So, how do you keep your dollars from being stolen through inflation? A few smart people convert their dollars to real money such as gold and silver. Ron Paul, the biggest advocate of sound money, in his book Pillars of Prosperity claims that buying precious metals is not an investment but a requirement of asset preservation. Statistics of American investments in gold show an astonishing 0.6% of all financial assets investments. This does not come as surprising to those who know that the 1980’s was the beginning of Wall Street “manufacturing” a myriad of paper assets.
I also believe in investing in tangible assets such as real estate. Of course, not every real estate deal qualifies for a good investment. First, the price must be right. During the credit boom era price was not anymore an issue. Most buyers were assured price would go up and terms were more important. Not so anymore. The lending industry has gone through a major shift in the underwriting and qualifications criteria. Today, it’s either cash or the borrower and the transaction must be very strong. Going back to pricing, I say price must be right so that it’s low enough where investors can benefit from steady and large enough monthly cash-flow (after all expenses are paid.)
The type of real estate is also key to a successful investment. There are two kinds that I find exceptional. One is the multi-family real estate, you know the apartment complexes. The CNNMoney 2011 Spring Housing Guide predicts the rents to go up much higher and in a relatively short period of time, thus they are alerting renters to lock in their leases. Demand is up, supply is down…all thanks to the banks that are unwilling to negotiate a decent loan modification and are sitting on millions of vacant foreclosed houses while keeping their prices at unrealistically high levels.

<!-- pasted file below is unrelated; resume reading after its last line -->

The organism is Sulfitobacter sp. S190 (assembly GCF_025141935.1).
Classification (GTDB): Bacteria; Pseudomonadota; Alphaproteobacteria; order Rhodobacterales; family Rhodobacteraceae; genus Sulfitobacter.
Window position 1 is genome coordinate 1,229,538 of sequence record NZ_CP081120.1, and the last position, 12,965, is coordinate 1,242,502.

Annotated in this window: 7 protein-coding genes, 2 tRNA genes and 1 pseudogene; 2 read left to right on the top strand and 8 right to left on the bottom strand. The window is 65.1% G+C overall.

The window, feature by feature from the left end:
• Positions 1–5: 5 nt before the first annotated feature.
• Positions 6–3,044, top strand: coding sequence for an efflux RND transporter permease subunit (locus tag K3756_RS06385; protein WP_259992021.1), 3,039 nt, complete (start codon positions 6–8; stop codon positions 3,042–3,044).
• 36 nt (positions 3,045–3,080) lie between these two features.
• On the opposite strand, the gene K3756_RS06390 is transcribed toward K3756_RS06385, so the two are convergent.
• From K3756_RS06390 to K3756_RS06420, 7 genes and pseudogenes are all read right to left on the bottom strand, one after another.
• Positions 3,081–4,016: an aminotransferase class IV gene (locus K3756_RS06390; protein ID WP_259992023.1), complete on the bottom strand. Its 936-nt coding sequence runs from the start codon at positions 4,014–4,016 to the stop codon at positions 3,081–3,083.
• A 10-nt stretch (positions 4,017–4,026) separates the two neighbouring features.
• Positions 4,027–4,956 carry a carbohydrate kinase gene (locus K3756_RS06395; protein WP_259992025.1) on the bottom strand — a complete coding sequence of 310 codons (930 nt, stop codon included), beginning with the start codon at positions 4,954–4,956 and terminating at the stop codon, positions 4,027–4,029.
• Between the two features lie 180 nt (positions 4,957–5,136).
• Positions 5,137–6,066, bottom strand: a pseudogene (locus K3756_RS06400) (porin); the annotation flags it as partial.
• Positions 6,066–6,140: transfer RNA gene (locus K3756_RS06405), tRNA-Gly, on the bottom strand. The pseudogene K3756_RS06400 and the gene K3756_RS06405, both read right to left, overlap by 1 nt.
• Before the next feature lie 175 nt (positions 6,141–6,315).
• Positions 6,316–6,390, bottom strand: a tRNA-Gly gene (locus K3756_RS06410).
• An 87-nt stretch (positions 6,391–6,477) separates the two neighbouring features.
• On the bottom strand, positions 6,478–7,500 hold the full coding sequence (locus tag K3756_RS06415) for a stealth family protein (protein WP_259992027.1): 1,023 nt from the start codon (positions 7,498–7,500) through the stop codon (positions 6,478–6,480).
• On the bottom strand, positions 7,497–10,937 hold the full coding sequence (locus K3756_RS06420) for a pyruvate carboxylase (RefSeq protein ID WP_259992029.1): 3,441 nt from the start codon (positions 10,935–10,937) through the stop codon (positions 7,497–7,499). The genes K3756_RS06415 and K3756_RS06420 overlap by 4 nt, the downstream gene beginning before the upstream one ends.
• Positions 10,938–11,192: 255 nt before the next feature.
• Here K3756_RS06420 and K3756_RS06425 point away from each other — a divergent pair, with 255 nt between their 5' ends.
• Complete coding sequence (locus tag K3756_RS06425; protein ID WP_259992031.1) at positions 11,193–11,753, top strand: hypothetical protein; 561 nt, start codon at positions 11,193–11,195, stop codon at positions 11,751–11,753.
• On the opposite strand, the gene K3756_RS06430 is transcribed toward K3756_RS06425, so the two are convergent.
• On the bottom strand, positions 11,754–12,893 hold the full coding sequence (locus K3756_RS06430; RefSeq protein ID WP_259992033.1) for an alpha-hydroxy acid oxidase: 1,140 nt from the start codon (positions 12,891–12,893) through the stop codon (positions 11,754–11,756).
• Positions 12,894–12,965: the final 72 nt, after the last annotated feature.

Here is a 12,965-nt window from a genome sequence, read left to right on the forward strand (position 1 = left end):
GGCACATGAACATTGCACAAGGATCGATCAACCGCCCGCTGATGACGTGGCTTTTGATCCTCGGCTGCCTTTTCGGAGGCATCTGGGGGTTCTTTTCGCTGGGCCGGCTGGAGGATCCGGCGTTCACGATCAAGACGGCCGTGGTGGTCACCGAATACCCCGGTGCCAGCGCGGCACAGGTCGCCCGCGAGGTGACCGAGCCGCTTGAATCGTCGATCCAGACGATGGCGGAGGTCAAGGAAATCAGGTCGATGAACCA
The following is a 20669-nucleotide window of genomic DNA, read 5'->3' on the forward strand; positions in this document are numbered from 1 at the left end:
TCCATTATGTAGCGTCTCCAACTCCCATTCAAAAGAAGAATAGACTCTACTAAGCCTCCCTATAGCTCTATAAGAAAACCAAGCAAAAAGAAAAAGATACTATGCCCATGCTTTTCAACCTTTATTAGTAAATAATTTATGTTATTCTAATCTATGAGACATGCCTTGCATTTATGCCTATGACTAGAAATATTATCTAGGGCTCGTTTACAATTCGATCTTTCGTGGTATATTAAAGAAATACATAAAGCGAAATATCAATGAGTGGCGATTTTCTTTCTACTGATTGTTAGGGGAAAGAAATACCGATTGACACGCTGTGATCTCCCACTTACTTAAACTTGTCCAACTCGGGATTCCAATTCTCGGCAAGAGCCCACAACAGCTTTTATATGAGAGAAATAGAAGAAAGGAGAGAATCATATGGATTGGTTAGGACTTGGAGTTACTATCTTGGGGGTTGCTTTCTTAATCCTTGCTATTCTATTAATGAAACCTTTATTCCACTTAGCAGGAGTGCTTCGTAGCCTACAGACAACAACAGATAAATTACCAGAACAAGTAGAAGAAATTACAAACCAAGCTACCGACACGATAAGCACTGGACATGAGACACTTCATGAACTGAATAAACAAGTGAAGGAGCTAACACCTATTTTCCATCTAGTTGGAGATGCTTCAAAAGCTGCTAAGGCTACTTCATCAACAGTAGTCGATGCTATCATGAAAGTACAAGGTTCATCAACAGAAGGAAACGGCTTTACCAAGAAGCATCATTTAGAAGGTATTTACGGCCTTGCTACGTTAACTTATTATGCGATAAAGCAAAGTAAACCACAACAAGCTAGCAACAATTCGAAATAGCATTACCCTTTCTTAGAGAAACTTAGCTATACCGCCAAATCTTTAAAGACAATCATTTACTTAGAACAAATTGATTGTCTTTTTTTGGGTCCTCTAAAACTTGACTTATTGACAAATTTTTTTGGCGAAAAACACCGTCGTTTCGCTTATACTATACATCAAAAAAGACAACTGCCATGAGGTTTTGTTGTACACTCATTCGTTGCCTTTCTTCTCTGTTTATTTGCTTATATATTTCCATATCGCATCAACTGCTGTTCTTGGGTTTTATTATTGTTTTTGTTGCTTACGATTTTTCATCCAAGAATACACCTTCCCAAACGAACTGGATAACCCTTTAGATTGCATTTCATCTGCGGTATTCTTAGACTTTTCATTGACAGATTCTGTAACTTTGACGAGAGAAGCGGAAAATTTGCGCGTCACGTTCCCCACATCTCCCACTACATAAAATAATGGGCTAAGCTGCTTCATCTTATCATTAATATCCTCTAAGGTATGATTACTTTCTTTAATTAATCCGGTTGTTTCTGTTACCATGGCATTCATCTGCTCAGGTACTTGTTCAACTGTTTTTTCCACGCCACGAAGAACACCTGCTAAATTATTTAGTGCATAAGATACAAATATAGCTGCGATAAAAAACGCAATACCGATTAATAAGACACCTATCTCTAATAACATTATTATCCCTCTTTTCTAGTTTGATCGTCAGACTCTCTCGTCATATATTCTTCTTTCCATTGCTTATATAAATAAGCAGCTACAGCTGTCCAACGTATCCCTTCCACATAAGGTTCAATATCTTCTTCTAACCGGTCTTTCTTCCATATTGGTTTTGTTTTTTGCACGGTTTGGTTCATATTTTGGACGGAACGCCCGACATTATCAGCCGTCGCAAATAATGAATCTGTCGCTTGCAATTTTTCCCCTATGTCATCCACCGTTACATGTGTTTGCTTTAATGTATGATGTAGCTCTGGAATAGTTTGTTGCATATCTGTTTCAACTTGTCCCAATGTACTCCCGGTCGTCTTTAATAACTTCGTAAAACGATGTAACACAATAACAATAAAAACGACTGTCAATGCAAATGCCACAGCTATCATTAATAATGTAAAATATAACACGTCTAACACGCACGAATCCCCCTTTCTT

Second type is the Assisted Living Facility (ALF), again the result of high demand and short supply. The aging population is becoming less independent and more dependent on a facility that is equipped with the right staff and living conditions, and so far for many residents money has not been an issue. They are willing to pay so long as they are well taken care of. This kind of investment could be a potential cash cow when purchased in the right area, at the right price, and operated by the right team.
If leverage is needed I found that lenders are much friendlier and more willing to lend on these kind of real estate transactions. After all, valuation of such kind is based on the occupancy (and these tend to have higher occupancy rates in many areas) and Net Operating Income (again these tend to have a higher NOI). One of the qualifications of a good investment is that it is an asset that satisfies one or more human needs and with these types of real estate it is obvious that it satisfies the housing need.
Lenders also know that these two particular investments if managed and operated properly they have the potential to generate substantial revenues for its owners not only during good times but also and especially during rough economic times. That’s another reason they have more money to lend on these kinds in comparison to a shopping center whose tenant retailers are suffering due to revenue drops. This is what my experience had taught me and I am eager to share with all of you.
Can we fix the economic problems that our beloved country is going through? Certainly not, as we can’t make most politicians become honest. But I believe that by taking responsibility of our own future individually there will be less people hurt and fewer negative statistics. And I am all for it!